Robert Saleh Will Give the Jets an Identity for the First Time Since Rex Ryan

The pendulum has swung back toward the type of coach the Jets haven’t had in five years, and the result could look like the best of the Rex Ryan years.
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The Robert Saleh hire was met with hesitant praise in New York, mostly because Saleh, the long-time 49ers defensive coordinator, is not the offensive soothsayer the team’s fan base has been seeking for the better part of a lifetime. It is much harder to sustain offensive success when a coach depends on a rotating cast of coordinators who will quickly get plucked elsewhere if they succeed. This is especially concerning for a team hoping to finally get a fair evaluation of former No. 3 pick Sam Darnold after years of injury and mismanagement (or a team hoping to groom his successor with the No. 2 pick in the 2021 draft).

Mike LaFleur, brother of Packers head coach Matt, is Saleh’s likely choice for the role and has been a rising target on head-coaching lists for some time. He is part of a younger class of whip-smart play designers who could end up defining the landscape over the next five years. It would not be surprising to see him renting, not buying, in Florham Park. So it goes.


But here is the promise of Saleh, which should help negate some of the early concern: He may end up being the best of what Rex Ryan had to offer without the disastrous side effects. And as the team heads into uncharted divisional waters, with both the Dolphins and Bills emerging as heavyweights and the Patriots retooling this offseason, having a firebrand on the sidelines well-versed in a proven defensive scheme is not the worst thing to be known for. Capability on the defensive side of the ball, where most of the team’s dependable resources are at this point, will serve them well. Emotional intelligence, from a person known for his steady stream of motivational tactics and boundless energy, may serve the team even more.

The Jets backed away from a gregarious personality for half a decade following the Ryan regime, which certainly left some broken windows and holes in the drywall on its way out. Instead, the focus was on schematic expertise and a more professional demeanor, hence Todd Bowles and Adam Gase.

The Ryan comparison will understandably scare some people off, but understand what we’re saying: For the first time since Ryan held an office in New Jersey, the Jets will likely finish a season with an idea of who they are. Ryan’s ground-and-pound edict elicited eyerolls around the league, but inside the building it was potent for a time. A fleet of high-profile veterans followed Ryan around like the pied piper. The percentage of people willing to, at one point in time, run through a brick wall for Ryan was exponentially higher than either of the two head coaches that followed.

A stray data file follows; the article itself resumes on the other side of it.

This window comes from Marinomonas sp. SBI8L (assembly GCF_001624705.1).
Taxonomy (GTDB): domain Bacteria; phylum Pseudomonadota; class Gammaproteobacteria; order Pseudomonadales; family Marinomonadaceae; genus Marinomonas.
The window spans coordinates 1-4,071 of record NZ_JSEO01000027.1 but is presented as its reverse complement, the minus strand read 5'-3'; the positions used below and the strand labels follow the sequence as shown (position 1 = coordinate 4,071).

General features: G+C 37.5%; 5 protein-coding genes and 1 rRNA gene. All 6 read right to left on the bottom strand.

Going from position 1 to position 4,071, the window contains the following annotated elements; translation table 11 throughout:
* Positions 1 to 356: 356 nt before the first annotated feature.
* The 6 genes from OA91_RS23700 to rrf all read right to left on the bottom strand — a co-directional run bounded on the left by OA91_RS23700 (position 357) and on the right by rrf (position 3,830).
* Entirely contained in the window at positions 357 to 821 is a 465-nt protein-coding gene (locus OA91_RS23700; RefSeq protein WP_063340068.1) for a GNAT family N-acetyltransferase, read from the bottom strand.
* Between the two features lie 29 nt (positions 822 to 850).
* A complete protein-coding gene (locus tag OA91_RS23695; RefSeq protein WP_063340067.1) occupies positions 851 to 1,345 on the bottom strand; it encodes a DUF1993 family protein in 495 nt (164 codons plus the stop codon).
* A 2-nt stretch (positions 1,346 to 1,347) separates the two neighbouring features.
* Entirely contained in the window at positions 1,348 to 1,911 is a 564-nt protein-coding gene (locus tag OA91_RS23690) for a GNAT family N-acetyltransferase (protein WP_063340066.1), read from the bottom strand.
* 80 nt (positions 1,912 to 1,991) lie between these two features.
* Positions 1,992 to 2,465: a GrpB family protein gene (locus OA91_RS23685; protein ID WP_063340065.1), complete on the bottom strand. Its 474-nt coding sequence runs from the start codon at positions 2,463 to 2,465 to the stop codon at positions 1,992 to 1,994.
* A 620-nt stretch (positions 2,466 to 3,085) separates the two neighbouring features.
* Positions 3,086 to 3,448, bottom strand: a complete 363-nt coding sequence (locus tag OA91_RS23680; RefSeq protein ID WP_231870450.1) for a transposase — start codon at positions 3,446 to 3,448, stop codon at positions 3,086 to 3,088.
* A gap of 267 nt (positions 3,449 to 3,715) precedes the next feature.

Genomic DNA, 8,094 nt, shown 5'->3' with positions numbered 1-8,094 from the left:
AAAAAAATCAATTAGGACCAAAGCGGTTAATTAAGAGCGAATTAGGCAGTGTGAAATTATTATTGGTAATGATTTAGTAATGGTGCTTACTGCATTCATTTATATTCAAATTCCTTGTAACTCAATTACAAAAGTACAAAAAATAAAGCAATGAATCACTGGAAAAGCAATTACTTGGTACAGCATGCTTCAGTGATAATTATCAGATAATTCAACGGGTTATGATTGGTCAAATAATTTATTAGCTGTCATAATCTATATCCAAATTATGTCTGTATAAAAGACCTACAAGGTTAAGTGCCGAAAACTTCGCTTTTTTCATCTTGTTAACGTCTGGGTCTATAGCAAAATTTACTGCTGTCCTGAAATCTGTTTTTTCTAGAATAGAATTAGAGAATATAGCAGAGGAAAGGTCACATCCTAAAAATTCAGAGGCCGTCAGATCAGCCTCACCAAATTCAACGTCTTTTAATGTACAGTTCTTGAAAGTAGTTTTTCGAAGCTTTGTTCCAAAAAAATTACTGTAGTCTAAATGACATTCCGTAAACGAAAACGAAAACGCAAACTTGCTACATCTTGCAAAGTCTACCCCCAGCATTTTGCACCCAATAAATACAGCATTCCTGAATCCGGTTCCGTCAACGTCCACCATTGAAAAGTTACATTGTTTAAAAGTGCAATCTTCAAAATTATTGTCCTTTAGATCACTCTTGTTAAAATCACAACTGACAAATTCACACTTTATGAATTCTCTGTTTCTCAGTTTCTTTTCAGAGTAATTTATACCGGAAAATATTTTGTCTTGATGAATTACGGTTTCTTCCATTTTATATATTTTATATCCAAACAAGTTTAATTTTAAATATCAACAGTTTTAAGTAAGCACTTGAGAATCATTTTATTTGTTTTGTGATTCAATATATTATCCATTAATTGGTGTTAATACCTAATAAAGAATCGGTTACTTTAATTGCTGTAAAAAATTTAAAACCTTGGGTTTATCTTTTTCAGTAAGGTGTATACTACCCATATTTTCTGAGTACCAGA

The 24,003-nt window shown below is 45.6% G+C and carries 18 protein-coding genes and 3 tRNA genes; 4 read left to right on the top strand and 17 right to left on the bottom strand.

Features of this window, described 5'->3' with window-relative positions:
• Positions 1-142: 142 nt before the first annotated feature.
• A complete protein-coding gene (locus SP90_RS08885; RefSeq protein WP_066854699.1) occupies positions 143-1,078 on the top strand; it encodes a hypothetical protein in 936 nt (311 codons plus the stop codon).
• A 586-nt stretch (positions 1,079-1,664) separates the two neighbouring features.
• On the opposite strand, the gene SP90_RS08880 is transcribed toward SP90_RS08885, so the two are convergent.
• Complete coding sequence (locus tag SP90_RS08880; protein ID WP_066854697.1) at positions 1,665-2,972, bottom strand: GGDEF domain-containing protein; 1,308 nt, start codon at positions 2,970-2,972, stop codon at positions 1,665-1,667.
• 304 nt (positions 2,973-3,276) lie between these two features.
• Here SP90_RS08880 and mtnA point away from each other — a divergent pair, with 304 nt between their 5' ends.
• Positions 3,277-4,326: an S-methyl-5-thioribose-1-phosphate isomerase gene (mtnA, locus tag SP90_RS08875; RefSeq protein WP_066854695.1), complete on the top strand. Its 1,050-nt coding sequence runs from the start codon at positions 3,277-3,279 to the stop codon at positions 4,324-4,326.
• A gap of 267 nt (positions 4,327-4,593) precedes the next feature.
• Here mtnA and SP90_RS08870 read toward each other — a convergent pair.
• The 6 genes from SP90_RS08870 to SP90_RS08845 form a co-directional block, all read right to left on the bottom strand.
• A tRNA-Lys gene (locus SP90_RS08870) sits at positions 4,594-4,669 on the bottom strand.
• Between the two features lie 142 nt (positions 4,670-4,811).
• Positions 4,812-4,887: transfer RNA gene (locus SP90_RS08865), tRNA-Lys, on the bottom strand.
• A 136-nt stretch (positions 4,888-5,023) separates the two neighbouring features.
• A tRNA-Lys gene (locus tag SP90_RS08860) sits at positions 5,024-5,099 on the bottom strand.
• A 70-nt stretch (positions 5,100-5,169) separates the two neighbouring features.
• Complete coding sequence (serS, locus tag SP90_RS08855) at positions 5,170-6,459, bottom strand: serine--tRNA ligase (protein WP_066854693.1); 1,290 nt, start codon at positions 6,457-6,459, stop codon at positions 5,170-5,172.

But where Ryan faltered—a sloppy presentation, a lack of polish, no second act beyond bluster and bombast—is where Saleh can take the baton and run. Here is a person who was believed to be the motivational underpinning of the Kyle Shanahan regime, a yin to the more outwardly reserved Shanahan’s yang. Here was the juice behind a Super Bowl team that was a few plays away from stifling the Chiefs’ dynasty-in-making before it even began. Here is also a person who comes from one of the healthiest organizational structures in professional sports; a team whose draft- and free-agency-to-field pipeline has been envied by opponents around the league.

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And the Jets’ offense will be better next year by default. Given the health and skill level of their collective personnel, any additions will make a team that was last in both points and yards somewhat better than they were before. LaFleur, who is steeped in the Shanahan offensive system that teams are frantically hiring for this offseason (see: Arthur Smith getting the job in Atlanta, Matt LaFleur getting the job in Green Bay two years ago, and more to come) will install a system that can create more time and open looks for Darnold to get himself back on the rails.

All of this should be considered a victory. It took the Jets 14 weeks to see signs of life from their football team this past year (and by the time they exhibited said life, it wasn’t preferred to the top draft pick). It will not take that long for Saleh to make his mark, just like it didn’t take long for Ryan to make his presence felt.

Sometimes that can be a good thing.